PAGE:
“I believe everyone needs to find their own work pattern and understand when they’re most productive with certain type of tasks.”
Jason Wong is the Founder of RiseHigh.co, a curated talent marketplace that lets top professionals confidentially discover opportunities at high-growth tech firms. Since RiseHigh’s launch in June 2015, they’ve worked with around 40 startups, including the likes of Uber and Transferwise.
Prior to RiseHigh, Jason founded GradMinds, an invite-based graduate recruitment platform he started whilst studying at LSE. There, he also co-organised [email protected], the UK’s largest student entrepreneurship conference and mentored at Imperial College’s incubation program.
Where did the idea for RiseHigh come from?
Having been on both sides of the startup hiring table, as a candidate and Founder, I’ve experienced the inefficiencies with recruiting first hand. For startups executing against the clock, finding the right candidates fast is tough, whilst recruitment agencies are expensive and are generally not so pleasant to work with. For top-tier candidates looking for the next challenge, having to browse through dozens of job ads before sending off applications one-by-one sucks up a lot of time… with no guaranteed results.
We built RiseHigh to replace recruitment agencies with something more efficient, affordable and transparent. For startups, this means throwing out the piles of CVs in favour of only seeing truly relevant candidates, and paying a fair placement fee. For candidates, this means only being presented with job offers which are relevant to your interest and skill set, with details on salary and equity upfront.
What does your typical day look like and how do you make it productive?
I believe everyone needs to find their own work pattern and understand when they’re most productive with certain type of tasks. For me, I find myself most effective when I structure my day like this:
– Start of day: all things sales related – nothing gives me more energy to start the day than speaking with customers and users.- Before lunch: getting all operational work that can’t be delegated out of the way.
– Early afternoon: teamwork/meetings that require significant input from me/actual brain energy.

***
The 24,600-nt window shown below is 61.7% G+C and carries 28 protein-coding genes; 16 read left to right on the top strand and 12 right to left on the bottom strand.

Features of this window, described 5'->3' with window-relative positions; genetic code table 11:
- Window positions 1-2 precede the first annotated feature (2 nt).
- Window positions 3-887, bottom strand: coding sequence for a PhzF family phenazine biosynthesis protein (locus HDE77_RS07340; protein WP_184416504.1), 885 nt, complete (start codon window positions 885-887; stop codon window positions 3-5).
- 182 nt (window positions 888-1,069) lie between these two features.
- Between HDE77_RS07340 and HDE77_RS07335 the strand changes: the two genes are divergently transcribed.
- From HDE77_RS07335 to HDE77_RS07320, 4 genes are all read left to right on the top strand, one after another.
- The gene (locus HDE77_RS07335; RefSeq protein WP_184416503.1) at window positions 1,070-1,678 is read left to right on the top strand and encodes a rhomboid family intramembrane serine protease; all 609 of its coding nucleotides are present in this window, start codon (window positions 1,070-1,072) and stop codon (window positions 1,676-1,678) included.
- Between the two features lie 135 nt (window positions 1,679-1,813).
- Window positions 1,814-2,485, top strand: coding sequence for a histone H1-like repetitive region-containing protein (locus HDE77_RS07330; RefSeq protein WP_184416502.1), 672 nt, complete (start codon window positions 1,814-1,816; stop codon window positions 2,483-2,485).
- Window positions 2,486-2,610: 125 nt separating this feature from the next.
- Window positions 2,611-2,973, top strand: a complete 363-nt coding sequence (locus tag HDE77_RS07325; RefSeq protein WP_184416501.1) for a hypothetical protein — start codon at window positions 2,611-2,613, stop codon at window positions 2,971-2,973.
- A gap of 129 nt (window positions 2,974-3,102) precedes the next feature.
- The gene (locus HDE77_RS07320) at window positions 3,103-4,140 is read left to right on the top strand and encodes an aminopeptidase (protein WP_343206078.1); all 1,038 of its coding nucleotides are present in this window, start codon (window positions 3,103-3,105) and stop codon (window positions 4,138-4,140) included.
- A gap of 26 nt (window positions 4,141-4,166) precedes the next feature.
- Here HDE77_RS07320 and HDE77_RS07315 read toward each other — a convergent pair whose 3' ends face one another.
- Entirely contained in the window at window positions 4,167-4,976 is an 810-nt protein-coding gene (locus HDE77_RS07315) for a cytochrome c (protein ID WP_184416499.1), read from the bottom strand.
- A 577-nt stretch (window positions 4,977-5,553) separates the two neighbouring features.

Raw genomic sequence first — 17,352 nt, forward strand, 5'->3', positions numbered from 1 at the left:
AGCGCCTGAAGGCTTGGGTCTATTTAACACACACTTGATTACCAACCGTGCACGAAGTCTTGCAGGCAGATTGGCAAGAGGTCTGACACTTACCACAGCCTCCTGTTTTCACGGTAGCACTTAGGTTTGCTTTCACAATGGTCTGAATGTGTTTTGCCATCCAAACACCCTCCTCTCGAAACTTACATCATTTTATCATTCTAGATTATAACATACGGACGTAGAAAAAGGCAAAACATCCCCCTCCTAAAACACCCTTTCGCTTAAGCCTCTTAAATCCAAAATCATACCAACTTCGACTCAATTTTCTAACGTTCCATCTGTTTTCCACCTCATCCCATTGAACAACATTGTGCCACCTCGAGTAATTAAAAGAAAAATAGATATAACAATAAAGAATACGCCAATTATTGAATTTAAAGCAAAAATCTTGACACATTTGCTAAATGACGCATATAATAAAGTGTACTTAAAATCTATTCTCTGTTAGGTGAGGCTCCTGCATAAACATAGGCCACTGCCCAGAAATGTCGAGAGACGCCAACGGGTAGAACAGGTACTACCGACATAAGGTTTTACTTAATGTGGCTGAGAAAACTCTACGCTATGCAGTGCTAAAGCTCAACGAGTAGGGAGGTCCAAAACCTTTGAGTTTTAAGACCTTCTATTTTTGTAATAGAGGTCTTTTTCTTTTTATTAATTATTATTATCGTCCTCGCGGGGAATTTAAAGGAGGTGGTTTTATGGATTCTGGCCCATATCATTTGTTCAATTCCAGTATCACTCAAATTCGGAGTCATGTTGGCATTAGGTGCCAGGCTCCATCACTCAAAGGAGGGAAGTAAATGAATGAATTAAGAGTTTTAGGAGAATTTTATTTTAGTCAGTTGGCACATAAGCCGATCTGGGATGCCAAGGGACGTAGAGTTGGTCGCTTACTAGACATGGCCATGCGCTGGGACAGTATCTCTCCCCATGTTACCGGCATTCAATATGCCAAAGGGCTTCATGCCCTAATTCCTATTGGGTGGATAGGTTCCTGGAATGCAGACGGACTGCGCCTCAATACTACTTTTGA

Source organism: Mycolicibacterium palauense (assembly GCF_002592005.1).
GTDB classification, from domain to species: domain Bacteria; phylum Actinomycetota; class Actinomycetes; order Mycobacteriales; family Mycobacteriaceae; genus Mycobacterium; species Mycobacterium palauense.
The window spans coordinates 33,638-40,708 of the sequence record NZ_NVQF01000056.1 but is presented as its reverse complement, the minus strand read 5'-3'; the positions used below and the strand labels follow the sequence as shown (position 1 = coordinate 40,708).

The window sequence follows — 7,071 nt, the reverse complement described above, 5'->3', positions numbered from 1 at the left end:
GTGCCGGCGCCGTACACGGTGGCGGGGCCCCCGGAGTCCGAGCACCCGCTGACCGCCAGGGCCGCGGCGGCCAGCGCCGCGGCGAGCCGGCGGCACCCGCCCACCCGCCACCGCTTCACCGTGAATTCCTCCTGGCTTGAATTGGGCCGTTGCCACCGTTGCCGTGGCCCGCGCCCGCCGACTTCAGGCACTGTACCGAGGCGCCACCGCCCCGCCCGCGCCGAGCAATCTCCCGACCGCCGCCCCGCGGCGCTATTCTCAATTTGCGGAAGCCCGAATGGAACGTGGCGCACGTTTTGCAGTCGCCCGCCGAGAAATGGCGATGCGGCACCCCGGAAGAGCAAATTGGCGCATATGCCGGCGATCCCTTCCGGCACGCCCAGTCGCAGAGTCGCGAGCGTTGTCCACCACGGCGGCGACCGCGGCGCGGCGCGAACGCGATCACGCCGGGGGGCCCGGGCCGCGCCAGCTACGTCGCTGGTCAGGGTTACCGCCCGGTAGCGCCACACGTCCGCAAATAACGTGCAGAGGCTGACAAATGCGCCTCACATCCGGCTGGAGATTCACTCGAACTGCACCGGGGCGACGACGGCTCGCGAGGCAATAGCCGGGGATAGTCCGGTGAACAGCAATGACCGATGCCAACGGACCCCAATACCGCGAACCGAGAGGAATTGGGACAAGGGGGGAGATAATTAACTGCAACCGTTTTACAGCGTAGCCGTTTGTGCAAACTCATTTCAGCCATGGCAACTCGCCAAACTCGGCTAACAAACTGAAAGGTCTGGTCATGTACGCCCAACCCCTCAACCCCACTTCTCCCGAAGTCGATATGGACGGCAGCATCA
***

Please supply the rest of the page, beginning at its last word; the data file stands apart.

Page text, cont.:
– Late afternoon: meetings which require less input from me; reading status reports, partnership discussions etc.
– Evening: more creative work (marketing/ product content/ product development) and longer term strategic planning.
I generally work in 45 minutes increments, and shut down my email, slack and put my phone on flight mode when trying to get real work done.
How do you bring ideas to life?
Incrementally. Starting and launching, even if it’s imperfect. Four weeks from launch our sole developer left us for Goldman Sachs and our product was incomplete/unusable. We found a way to launch a ‘concierge MVP’ version of our product and signed up the first few paying customers (including Uber, who was our second customer) within a month that way
What’s one trend that really excites you?
Products and services that allow you to ‘buy’ time. In the B2C world, it’s apps like Uber and Taskrabbit. In the B2B world, it’s services – like RiseHigh – that allow businesses to outsource individual functions and move faster as a result. It’s estimated that Founders spend up to 40% of time on hiring – so by offering a product that lets Founders recoup part of that time back, is hugely valuable.
What is one habit of yours that makes you more productive as an entrepreneur?
Protecting my time through delegation. Whenever new tasks and responsibilities emerge, I instinctively think whether someone else could do it. It’s not just about saving time, because more often than not that someone else ends up doing a better job than I would have done!
What was the worst job you ever had and what did you learn from it?
I don’t consider it the ‘worst job’ – but I’ve done two internships which comprised largely of cold calling. One was with the Mayor’s re-election campaign, where I called up voters. The second was with a luxury mobile app startup, calling up corporations to get their employees to trial the app (I signed The Trump Organisation up through cold calling, which I considered quite an achievement at the time!).